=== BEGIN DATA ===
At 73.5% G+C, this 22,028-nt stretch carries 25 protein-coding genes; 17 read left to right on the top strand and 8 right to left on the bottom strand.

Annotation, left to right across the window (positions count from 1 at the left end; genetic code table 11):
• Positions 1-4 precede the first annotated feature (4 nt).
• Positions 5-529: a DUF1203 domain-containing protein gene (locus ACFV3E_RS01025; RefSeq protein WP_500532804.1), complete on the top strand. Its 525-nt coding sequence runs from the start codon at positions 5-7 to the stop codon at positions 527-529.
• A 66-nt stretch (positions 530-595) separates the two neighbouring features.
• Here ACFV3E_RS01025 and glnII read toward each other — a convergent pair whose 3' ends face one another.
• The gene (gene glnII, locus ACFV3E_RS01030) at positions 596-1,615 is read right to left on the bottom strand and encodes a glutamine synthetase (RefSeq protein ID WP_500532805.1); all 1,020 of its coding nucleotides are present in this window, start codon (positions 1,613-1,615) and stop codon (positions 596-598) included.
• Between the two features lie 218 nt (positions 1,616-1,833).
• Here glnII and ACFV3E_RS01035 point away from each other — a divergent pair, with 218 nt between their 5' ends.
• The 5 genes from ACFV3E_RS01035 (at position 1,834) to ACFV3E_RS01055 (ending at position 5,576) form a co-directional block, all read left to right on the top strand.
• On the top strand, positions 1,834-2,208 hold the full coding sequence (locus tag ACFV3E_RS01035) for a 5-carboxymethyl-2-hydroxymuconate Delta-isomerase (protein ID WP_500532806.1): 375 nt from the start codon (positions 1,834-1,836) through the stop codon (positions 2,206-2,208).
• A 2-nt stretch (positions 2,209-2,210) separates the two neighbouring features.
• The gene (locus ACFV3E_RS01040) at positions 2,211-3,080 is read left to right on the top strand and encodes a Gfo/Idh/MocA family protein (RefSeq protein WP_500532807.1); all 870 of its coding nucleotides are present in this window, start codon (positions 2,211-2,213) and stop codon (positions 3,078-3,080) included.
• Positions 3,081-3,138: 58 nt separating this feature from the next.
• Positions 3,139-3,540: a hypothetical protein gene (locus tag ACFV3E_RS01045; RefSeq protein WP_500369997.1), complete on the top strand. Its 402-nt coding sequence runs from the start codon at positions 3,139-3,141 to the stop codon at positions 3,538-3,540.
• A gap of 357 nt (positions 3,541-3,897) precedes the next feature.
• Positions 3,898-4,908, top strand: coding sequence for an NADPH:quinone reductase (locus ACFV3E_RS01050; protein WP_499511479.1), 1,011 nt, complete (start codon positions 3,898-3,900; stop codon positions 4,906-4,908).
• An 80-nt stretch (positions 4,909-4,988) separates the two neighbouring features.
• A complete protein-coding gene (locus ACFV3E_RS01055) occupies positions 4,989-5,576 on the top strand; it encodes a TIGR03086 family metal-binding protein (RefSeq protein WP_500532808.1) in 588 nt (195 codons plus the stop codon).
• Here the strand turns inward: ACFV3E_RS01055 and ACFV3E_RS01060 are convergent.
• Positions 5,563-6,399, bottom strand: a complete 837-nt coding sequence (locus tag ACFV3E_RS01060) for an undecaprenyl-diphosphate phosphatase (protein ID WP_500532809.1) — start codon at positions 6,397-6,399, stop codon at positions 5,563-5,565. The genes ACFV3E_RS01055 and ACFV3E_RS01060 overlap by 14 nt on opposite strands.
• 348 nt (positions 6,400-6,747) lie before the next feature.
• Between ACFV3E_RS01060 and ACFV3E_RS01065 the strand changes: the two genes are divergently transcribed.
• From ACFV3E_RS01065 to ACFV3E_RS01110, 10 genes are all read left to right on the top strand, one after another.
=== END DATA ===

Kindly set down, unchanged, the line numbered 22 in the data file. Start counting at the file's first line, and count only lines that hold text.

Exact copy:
• 348 nt (positions 6,400-6,747) lie before the next feature.